The Week The Cloud Went Down? First GMail, Then Citrix's GoToMeetingThe Week The Cloud Went Down? First GMail, Then Citrix's GoToMeeting
The upside of being the 800-pound gorilla of cloud computing (Google) is that every time cloud computing gets good press, you get mentioned and you get a tad more traction and credit for being one of the "cloud computers." The downside is that when part of your cloud computer goes down like <a href="http://www.informationweek.com/blog/main/archives/2008/08/gmail_google_ap.html">a part of Gmail and Google Apps did</a> on Wednesday of this week (Aug. 6), everyone is quick to pile on. But Google wa
August 8, 2008
The upside of being the 800-pound gorilla of cloud computing (Google) is that every time cloud computing gets good press, you get mentioned and you get a tad more traction and credit for being one of the "cloud computers." The downside is that when part of your cloud computer goes down like a part of Gmail and Google Apps did on Wednesday of this week (Aug. 6), everyone is quick to pile on. But Google wasn't the only cloud provider with problems this week.Yesterday afternoon (Thursday, Aug. 7), two of Citrix's popular cloud-based services -- GoToMeeting and GoToWebinar -- experienced outages as well. I was on the road on Wednesday and so, even though I'm a Google Apps and Gmail user, I wasn't online to experience the problems that some other Google Apps and Gmail users experienced. But yesterday, I was trying to join a GoToMeeting-based demonstration of Cemaphore's extremely cool MailShadowG when I got the following "system down" message:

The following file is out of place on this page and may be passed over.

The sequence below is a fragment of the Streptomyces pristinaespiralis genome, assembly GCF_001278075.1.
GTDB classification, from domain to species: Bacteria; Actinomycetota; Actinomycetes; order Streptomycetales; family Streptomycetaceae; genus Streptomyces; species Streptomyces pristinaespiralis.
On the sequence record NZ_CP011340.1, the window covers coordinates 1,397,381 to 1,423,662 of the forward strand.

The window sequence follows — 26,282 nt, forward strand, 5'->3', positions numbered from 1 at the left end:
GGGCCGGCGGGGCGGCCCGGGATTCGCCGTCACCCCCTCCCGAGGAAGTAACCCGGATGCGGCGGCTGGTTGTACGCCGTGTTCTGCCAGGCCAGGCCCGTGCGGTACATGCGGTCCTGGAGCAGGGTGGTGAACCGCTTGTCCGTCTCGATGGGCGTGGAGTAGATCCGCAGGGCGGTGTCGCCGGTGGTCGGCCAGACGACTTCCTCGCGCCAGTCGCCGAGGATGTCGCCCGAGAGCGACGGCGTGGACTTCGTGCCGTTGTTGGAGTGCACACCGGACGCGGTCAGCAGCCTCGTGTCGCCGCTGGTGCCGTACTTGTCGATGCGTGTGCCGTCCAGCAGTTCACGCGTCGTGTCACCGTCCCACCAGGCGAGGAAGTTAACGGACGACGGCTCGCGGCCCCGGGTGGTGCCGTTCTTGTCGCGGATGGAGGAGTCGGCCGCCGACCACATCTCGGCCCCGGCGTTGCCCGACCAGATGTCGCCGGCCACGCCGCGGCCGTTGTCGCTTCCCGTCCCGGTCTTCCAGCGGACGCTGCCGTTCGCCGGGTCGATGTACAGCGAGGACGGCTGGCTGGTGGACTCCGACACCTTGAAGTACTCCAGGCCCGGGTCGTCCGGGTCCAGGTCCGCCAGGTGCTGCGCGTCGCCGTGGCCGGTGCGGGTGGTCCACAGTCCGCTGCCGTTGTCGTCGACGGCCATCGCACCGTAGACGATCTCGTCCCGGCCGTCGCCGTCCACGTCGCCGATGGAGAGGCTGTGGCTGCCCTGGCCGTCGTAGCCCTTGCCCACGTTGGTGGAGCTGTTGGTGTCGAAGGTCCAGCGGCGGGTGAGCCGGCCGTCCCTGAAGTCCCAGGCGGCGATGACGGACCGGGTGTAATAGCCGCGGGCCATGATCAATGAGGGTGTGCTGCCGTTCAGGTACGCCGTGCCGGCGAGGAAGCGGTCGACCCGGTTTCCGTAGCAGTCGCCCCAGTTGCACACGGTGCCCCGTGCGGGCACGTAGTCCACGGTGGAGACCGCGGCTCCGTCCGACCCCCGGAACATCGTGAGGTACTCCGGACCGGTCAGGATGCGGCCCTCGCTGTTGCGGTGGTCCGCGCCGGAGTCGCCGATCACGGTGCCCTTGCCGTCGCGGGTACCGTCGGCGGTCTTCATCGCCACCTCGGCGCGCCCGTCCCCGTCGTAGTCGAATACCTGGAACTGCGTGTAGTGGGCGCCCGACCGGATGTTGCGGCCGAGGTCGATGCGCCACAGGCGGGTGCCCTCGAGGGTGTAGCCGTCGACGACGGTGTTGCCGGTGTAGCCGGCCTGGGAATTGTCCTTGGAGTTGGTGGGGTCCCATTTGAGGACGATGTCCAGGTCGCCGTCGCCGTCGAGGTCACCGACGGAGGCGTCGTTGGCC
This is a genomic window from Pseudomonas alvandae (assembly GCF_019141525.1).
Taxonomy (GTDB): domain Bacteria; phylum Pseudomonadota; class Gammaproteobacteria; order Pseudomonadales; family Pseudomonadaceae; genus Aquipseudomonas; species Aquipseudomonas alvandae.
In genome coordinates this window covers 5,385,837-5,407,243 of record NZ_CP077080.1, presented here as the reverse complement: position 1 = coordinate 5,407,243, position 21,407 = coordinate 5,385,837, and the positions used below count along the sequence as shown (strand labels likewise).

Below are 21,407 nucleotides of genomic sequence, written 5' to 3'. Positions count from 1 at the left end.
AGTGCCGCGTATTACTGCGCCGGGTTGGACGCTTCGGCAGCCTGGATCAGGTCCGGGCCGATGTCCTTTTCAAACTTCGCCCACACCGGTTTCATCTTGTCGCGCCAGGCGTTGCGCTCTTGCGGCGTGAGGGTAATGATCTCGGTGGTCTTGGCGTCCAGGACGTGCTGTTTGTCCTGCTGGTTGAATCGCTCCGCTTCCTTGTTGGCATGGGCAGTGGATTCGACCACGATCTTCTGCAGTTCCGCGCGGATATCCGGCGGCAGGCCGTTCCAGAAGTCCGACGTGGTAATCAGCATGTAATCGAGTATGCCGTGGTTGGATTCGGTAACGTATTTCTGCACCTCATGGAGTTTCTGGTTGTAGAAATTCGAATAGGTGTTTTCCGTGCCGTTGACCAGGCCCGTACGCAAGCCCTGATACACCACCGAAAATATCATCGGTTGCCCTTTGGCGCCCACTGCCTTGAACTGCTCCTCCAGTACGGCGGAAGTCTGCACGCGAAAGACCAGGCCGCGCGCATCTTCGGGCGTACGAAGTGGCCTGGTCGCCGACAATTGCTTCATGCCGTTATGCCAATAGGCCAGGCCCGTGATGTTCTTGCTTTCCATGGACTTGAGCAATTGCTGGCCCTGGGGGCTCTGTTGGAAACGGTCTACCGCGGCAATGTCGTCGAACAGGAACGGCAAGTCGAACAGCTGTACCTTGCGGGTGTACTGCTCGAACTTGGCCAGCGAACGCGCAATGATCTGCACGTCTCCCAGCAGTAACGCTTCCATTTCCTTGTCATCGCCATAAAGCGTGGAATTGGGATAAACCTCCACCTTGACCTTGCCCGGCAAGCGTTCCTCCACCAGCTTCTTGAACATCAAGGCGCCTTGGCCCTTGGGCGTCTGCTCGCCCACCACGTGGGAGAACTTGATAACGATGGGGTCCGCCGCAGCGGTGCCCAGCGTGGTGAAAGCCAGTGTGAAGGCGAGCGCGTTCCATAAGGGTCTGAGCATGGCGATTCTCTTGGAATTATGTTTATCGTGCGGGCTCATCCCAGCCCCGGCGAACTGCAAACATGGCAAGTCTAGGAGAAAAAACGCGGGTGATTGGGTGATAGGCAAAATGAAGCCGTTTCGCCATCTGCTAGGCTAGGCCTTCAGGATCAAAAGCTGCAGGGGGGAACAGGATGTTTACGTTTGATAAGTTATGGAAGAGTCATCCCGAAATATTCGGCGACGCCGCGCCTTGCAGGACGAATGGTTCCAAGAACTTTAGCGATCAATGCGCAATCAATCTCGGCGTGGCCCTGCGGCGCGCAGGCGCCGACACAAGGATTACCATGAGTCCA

I pinged Citrix for comment. Via e-mail, Citrix Online Division product marketing manager Kineon Walker had this to say: This morning we experienced a surge in demand for our Web conferencing services that contributed to a partial GoToMeeting and GoToWebinar service disruption. During the disruption period no existing online meeting sessions were interrupted, but some of our customers had challenges starting and joining online meeting sessions. We regret any inconvenience that our customers experienced. Over the last four years, we have responded to the exponential growth and popularity of GoToMeeting and GoToWebinar services by increasing the capacity of Citrix Online's infrastructure from single to multiple data centers distributed worldwide. The addition of VoIP and Mac capability to GoToMeeting and GoToWebinar has contributed to record levels of product demand, and our ongoing efforts to expand our infrastructure are helping to accommodate these needs. The continued growth of our infrastructure footprint along with planned policy and configuration changes will help to reduce disruptions and improve the level of service for our current and future customers. One question I asked that I didn't get an answer to is whether Citrix runs an online status report regarding the reliability of its data centers the way salesforce.com runs one at trust.salesforce.com. Moving forward, transparency of that sort is going to be key if the various cloud players want to convince the unconvinced that the cloud can deliver their IT just as well as their current in-sourced solutions. Sidebar: Take a closer look at salesforce.com's status screen. You can literally watch as the demand on its infrastructure goes up over time. Insiders at salesforce tell me the number of API executions (where salesforce.com's infrastructure is being accessed by custom-developed applications and mashups) is starting to skyrocket.
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